john-wick-2014-full-movie-720p-hd-free-downloadMy novels and stories deal heavily with the (so-called) Russian Mafia – that mythic Eastern European organized criminal organization that was so badly portrayed in Eastern Promises and portrayed with far more realism in John Wick. There is already an established ‘mafiya’ genre in Russia, which is typified by the amazing TV drama series Brigada. But despite this, the Russian Mafia doesn’t actually exist, per-se.

It may seem strange to be writing about something I claim doesn’t exist, but here’s what that means in Alexi’s own words:

The term ‘Russian Mafia’ is a poor analogue for the many unallied brigadi that make up Slavic organized crime. For one thing, any given Organizatsiya has members from all corners of the Eastern Bloc, as well as Turkey, Israel, and Chechnya. For another, the term ‘mafia’ conveys a certain sense of conservative, orderly unity, evoking images of hereditary Families led by a single Don. Every one of the organizations that could be described as ‘Russian mafia’ does things their own way. If the Italian Mob is a family business, then the Russian Mafia is a fast-food franchise: a cluster of para-military cells unified around a team of managers, with each cell branching out further into a web of patsies, fall-men, bookies, dealers and common street thugs.

Vassily and I occupied a strange position within our own brigada. We were both immigrant children born in America to long-time Thieves-in-Law. Our hereditary position conveyed a certain hollow prestige, in that the senior authorities invested more time into us, but they also expected more.

Essentially, the Russian Mafia is a fractured collection of individual criminal organizations, most of which are not Russian at all. They operate internationally and within the former Eastern Bloc, and the ones based in Russia, Ukraine and surrounding countries are heavily involved in business (especially the gas and oil industries), politics, banking and the Eastern Orthodox church. There are some who cooperate (and even hold ‘councils’ between leaders), but more of them are rivals for the same

Eastern Promises was just about the gayest thing ever, which was great, but it was highly inaccurate.

Eastern Promises was just about the gayest thing ever, which was great, but it was highly inaccurate.

business. Russian mafia organizations range from small gangs of semi-rural youth led by petty criminals through to advanced, complex organizations with ties to the Kremlin and access to military-grade weapons. They compete and convolve in ways that have mystified law enforcement for decades, form crazy alliances with forces as diverse as Nigerian pirates, the Mumbai Mafia, Thailand’s tourism industry and ISIS – and this fluidity one of the reasons that they are currently the most successful criminal enterprise in the world.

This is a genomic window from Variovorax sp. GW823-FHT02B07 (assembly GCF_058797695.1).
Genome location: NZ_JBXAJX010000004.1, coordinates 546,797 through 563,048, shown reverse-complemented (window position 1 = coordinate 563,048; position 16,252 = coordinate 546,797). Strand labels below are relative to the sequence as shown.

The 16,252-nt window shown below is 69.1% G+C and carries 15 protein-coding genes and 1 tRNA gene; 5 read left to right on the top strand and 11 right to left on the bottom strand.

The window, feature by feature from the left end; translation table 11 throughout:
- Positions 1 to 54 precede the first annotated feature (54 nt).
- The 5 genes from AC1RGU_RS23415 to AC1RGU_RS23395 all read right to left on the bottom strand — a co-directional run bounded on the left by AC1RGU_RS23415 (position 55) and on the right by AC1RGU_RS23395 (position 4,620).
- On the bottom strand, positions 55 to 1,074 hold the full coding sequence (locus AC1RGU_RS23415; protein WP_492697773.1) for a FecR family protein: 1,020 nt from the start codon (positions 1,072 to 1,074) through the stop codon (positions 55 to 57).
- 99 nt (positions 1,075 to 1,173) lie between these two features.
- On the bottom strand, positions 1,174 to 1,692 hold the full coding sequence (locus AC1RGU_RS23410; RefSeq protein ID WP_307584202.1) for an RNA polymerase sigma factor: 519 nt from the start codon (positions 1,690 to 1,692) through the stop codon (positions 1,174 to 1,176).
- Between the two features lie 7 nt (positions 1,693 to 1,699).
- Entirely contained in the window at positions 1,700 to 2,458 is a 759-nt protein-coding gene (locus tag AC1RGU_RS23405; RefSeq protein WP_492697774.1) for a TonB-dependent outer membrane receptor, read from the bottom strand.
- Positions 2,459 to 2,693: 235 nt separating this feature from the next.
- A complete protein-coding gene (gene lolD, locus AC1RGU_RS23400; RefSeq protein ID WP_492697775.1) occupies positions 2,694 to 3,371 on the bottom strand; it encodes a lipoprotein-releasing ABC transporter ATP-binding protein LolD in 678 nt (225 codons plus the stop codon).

Fictional Depictions

In terms of fictional depictions, Brigada is without a doubt the best (semi-sympathetic) portrayal of an Organizatsiya, detailing the life of a young soldier returning to his hard-scrabble regional town and entering into a life of crime. Poverty is still a major driving force behind the formation of Eastern European criminal organizations. The old Soviet factory towns where so many people still live are deprived of opportunity and jobs, and are often bleak, conservative places often falling into disrepair. Soldiering, crime, or luck are the only ways a lot of these young men break out. This is especially true of the old ‘Stans south of Russia, rural Ukraine, and Bulgaria – where are not coincidentally where the Russian Mafia draws most of its members.

Eastern Promises really tried, but it was heavily exoticized and basically took Italian Mafia tropes and vaguely converted them to a Russian cast: about the only thing they got right was the mafia’s involvement in human trafficking. But let’s be frank – I think most of us were watching it for the naked Turkish bath knife-fight, right? John Wick reduced the Organizatsiya to a series of mooks whose only purpose was to be gunned down by Keanu Reeves, but the cultural and social depictions were far more in line with the reality.

Next in the series, I’ll elaborate on this inaccurate exoticism a bit more: specifically, the infamous hand tattoos and the ‘language’ of these tattoos that are now practically iconic.

Want to learn how to swear like a sailor in Russian and Ukrainian? Check out this post: http://jamesosiris.com/blyat-suka-russian-swearing/

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